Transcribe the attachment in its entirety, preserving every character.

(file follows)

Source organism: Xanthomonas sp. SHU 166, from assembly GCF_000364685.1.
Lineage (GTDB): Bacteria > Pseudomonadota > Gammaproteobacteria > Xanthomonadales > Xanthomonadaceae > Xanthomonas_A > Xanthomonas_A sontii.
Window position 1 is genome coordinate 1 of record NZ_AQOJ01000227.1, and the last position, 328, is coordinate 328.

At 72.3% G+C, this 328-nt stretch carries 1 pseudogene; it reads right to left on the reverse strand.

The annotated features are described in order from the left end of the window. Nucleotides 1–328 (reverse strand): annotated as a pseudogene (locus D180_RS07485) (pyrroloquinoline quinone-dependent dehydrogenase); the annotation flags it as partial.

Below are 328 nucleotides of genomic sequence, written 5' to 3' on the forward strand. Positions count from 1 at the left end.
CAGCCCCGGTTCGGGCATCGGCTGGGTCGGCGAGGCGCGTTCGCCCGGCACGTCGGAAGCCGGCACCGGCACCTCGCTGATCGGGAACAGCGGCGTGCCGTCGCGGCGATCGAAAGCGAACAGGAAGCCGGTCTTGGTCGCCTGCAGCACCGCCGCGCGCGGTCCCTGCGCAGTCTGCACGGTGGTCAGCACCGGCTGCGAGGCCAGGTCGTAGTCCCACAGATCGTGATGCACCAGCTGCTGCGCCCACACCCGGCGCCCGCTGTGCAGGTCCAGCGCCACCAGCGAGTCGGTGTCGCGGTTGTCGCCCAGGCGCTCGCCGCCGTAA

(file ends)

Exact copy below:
Source organism: Xanthomonas sp. SHU 166, from assembly GCF_000364685.1.
Lineage (GTDB): Bacteria > Pseudomonadota > Gammaproteobacteria > Xanthomonadales > Xanthomonadaceae > Xanthomonas_A > Xanthomonas_A sontii.
Window position 1 is genome coordinate 1 of record NZ_AQOJ01000227.1, and the last position, 328, is coordinate 328.

At 72.3% G+C, this 328-nt stretch carries 1 pseudogene; it reads right to left on the reverse strand.

The annotated features are described in order from the left end of the window. Nucleotides 1–328 (reverse strand): annotated as a pseudogene (locus D180_RS07485) (pyrroloquinoline quinone-dependent dehydrogenase); the annotation flags it as partial.

Below are 328 nucleotides of genomic sequence, written 5' to 3' on the forward strand. Positions count from 1 at the left end.
CAGCCCCGGTTCGGGCATCGGCTGGGTCGGCGAGGCGCGTTCGCCCGGCACGTCGGAAGCCGGCACCGGCACCTCGCTGATCGGGAACAGCGGCGTGCCGTCGCGGCGATCGAAAGCGAACAGGAAGCCGGTCTTGGTCGCCTGCAGCACCGCCGCGCGCGGTCCCTGCGCAGTCTGCACGGTGGTCAGCACCGGCTGCGAGGCCAGGTCGTAGTCCCACAGATCGTGATGCACCAGCTGCTGCGCCCACACCCGGCGCCCGCTGTGCAGGTCCAGCGCCACCAGCGAGTCGGTGTCGCGGTTGTCGCCCAGGCGCTCGCCGCCGTAA